City looks to trim property tax hike


Evanston aldermen tonight will review budget adjustments that would reduce the overall city property tax increase next year from 5.4 to 3.5 percent — still well above the rate of inflation.

The changes come from a mix of higher-than-forecast revenue streams from some current taxes and fees, a larger than previously planned increase in building permit fees, and elimination of a few planned purchases — including a mobile city hall vehicle.

Top: Revised chart showing the new projected property tax increase for 2014. Compare a chart showing the tax hike in the original budget proposal. Above: A mobile city hall vehicle, like the Boston version shown here, is stripped from the city manager's latest budget proposal.

It also uses anticipated one-time revenue from a surge in major construction projects, mainly on the Northwestern University campus, to cover some increased debt service payments and capital improvement spending.

The remaining boost in property taxes would come from a 39 percent increase in spending attributed to the library. About half that increase represents shifting debt service and administrative overhead spending previously covered in other city accounts to library tax lines.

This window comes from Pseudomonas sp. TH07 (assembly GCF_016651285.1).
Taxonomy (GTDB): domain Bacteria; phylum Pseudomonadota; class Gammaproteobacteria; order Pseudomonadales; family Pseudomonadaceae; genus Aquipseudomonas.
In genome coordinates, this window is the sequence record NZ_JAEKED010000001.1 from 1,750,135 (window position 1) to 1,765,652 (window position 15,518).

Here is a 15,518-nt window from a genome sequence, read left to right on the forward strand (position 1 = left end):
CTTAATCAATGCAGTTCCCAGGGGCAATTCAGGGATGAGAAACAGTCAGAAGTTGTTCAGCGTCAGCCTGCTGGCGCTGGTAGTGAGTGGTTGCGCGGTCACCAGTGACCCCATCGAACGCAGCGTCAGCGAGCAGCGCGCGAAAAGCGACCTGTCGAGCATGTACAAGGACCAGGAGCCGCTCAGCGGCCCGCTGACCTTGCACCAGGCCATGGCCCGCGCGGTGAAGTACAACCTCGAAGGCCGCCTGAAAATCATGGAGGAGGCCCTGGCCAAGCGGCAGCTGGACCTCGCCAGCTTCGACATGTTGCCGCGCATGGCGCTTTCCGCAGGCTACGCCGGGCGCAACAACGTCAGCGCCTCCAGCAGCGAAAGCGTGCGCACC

Under state law the appointed library board gets to set its own spending level, which is not subject to review by the City Council. Mayor Elizabeth Tisdahl, who appoints the board members, has defending the library spending increase, saying library programs have been underfunded for years.

The original budget called for increasing building permit fees by $1 per $1,000 for construction projects up to $1 million and by $2 per $1,000 for bigger projects, a move expected to generate $300,000 in new revenue. The revised plan boosts each of those increases by another 50-cents and is expected to pull in an additional $150,000.

The latest budget also anticipates reducing proposed increases in garbage collection fees.

The original budget had called for increasing fees for 95-gallon garbage carts by $4 a month and adding $2 to the fee for 65-gallon carts as well as increasing fees for yeard waste carts and yard waste stickers.

The version cuts the increase for the big carts to $3 and eliminates the rest of the increases. That's expected to reduce the revenue increase from $900,000 to $380,000 requiring an increase in the subsidy the general fund provides to the solid waste fund.

No formal action is scheduled on the 2014 budget at tonight's meeting. Adoption of the budget is scheduled for a week later, at the council's Monday, Nov. 25, meeting.

Update 6:45 a.m. 11/19/13: Please consult this story for updated numbers on the reduction in the tax levy increase.

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